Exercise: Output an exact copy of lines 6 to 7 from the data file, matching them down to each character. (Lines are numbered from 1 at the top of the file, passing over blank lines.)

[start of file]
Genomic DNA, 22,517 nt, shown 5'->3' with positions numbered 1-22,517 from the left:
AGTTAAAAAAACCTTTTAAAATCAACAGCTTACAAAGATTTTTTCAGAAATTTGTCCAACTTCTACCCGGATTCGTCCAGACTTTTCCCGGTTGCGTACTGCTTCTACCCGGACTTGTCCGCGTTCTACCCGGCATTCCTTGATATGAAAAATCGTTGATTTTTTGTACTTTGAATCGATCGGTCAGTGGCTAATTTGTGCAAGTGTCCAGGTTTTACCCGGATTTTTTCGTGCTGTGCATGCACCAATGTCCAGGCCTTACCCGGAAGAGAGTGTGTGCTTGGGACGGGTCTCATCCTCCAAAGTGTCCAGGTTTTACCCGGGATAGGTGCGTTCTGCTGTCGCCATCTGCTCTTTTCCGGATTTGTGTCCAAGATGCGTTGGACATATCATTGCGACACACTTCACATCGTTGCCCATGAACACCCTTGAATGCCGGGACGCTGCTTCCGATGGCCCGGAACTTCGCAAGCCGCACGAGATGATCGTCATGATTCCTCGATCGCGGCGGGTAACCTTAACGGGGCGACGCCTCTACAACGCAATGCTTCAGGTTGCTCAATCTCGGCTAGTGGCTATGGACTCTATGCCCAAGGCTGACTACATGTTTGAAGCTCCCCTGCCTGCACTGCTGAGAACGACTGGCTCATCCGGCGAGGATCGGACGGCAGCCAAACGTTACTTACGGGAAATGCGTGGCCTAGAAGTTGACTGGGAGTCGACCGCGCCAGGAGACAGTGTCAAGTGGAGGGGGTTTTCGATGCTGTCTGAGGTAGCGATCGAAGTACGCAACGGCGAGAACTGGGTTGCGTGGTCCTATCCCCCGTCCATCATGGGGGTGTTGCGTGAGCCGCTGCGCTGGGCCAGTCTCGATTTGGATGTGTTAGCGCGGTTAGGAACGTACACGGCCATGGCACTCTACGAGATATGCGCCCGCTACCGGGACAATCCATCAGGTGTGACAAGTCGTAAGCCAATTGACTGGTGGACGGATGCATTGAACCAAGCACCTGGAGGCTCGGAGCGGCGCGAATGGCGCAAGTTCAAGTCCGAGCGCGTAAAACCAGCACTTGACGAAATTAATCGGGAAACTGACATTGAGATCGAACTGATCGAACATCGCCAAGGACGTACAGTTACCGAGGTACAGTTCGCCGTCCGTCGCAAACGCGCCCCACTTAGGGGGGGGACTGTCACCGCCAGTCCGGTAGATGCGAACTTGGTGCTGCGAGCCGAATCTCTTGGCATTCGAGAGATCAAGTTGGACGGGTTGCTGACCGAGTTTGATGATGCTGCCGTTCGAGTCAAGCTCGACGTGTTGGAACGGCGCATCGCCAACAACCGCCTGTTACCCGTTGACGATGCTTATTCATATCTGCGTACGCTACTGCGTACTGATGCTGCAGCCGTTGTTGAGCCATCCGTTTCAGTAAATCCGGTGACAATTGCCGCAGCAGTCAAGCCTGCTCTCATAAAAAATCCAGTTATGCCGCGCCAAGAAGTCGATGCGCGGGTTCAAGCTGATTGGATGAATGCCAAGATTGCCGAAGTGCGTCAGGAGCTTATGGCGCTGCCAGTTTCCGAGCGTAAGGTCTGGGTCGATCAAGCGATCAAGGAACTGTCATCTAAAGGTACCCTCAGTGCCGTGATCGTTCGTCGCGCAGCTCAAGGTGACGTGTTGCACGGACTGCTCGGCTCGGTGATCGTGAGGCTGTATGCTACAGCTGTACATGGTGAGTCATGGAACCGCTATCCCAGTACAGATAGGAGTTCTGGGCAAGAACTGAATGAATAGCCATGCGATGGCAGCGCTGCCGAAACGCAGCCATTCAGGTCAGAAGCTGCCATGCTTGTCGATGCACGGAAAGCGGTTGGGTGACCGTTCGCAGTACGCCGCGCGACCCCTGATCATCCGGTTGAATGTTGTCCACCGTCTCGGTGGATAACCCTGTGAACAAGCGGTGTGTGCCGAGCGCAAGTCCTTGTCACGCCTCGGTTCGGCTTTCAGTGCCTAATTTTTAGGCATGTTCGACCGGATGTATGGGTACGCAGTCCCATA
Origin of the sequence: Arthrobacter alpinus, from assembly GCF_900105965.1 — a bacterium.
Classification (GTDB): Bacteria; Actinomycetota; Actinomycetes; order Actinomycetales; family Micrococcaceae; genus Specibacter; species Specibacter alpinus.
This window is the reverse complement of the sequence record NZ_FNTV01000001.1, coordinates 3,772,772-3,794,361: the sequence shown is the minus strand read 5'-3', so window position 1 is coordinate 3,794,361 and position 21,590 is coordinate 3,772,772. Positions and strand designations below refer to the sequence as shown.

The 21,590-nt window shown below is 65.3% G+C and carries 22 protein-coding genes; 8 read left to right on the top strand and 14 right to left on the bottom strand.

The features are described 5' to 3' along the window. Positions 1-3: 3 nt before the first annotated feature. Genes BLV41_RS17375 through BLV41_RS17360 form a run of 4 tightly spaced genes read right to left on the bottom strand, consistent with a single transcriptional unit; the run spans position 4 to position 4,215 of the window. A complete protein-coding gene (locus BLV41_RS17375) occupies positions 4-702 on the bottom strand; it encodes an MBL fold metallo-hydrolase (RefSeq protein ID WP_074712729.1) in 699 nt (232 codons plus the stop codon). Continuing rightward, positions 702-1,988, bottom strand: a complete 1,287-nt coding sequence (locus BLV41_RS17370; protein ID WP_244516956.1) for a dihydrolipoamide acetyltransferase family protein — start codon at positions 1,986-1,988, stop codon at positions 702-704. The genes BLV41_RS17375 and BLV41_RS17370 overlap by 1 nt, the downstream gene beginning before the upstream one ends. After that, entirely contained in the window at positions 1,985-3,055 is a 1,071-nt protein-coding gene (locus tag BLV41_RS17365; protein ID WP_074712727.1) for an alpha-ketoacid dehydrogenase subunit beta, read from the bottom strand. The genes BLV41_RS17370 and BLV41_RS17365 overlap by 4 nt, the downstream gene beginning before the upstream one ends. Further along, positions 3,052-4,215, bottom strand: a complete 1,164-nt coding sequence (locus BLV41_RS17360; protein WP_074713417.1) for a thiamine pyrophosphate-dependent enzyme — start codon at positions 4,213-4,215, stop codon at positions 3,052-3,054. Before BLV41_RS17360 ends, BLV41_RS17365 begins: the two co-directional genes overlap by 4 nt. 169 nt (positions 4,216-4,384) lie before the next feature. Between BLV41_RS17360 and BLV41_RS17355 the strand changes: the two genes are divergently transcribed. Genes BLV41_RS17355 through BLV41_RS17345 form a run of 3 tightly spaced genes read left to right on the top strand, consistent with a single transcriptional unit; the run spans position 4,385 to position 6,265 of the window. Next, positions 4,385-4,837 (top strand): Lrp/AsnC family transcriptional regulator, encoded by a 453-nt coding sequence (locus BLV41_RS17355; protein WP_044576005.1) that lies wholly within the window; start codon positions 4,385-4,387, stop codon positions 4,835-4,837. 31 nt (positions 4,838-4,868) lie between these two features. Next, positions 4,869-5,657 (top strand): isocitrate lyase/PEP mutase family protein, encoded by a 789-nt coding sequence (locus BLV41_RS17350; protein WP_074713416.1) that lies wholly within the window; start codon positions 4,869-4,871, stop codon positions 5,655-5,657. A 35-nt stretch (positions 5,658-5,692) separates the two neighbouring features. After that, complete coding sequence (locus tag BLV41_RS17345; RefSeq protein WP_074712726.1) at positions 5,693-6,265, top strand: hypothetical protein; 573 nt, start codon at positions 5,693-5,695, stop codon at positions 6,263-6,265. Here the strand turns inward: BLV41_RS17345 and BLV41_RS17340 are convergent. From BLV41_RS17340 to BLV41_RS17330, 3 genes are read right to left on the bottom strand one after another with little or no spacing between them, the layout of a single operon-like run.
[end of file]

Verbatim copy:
The 21,590-nt window shown below is 65.3% G+C and carries 22 protein-coding genes; 8 read left to right on the top strand and 14 right to left on the bottom strand.

The features are described 5' to 3' along the window. Positions 1-3: 3 nt before the first annotated feature. Genes BLV41_RS17375 through BLV41_RS17360 form a run of 4 tightly spaced genes read right to left on the bottom strand, consistent with a single transcriptional unit; the run spans position 4 to position 4,215 of the window. A complete protein-coding gene (locus BLV41_RS17375) occupies positions 4-702 on the bottom strand; it encodes an MBL fold metallo-hydrolase (RefSeq protein ID WP_074712729.1) in 699 nt (232 codons plus the stop codon). Continuing rightward, positions 702-1,988, bottom strand: a complete 1,287-nt coding sequence (locus BLV41_RS17370; protein ID WP_244516956.1) for a dihydrolipoamide acetyltransferase family protein — start codon at positions 1,986-1,988, stop codon at positions 702-704. The genes BLV41_RS17375 and BLV41_RS17370 overlap by 1 nt, the downstream gene beginning before the upstream one ends. After that, entirely contained in the window at positions 1,985-3,055 is a 1,071-nt protein-coding gene (locus tag BLV41_RS17365; protein ID WP_074712727.1) for an alpha-ketoacid dehydrogenase subunit beta, read from the bottom strand. The genes BLV41_RS17370 and BLV41_RS17365 overlap by 4 nt, the downstream gene beginning before the upstream one ends. Further along, positions 3,052-4,215, bottom strand: a complete 1,164-nt coding sequence (locus BLV41_RS17360; protein WP_074713417.1) for a thiamine pyrophosphate-dependent enzyme — start codon at positions 4,213-4,215, stop codon at positions 3,052-3,054. Before BLV41_RS17360 ends, BLV41_RS17365 begins: the two co-directional genes overlap by 4 nt. 169 nt (positions 4,216-4,384) lie before the next feature. Between BLV41_RS17360 and BLV41_RS17355 the strand changes: the two genes are divergently transcribed. Genes BLV41_RS17355 through BLV41_RS17345 form a run of 3 tightly spaced genes read left to right on the top strand, consistent with a single transcriptional unit; the run spans position 4,385 to position 6,265 of the window. Next, positions 4,385-4,837 (top strand): Lrp/AsnC family transcriptional regulator, encoded by a 453-nt coding sequence (locus BLV41_RS17355; protein WP_044576005.1) that lies wholly within the window; start codon positions 4,385-4,387, stop codon positions 4,835-4,837. 31 nt (positions 4,838-4,868) lie between these two features. Next, positions 4,869-5,657 (top strand): isocitrate lyase/PEP mutase family protein, encoded by a 789-nt coding sequence (locus BLV41_RS17350; protein WP_074713416.1) that lies wholly within the window; start codon positions 4,869-4,871, stop codon positions 5,655-5,657. A 35-nt stretch (positions 5,658-5,692) separates the two neighbouring features. After that, complete coding sequence (locus tag BLV41_RS17345; RefSeq protein WP_074712726.1) at positions 5,693-6,265, top strand: hypothetical protein; 573 nt, start codon at positions 5,693-5,695, stop codon at positions 6,263-6,265. Here the strand turns inward: BLV41_RS17345 and BLV41_RS17340 are convergent. From BLV41_RS17340 to BLV41_RS17330, 3 genes are read right to left on the bottom strand one after another with little or no spacing between them, the layout of a single operon-like run.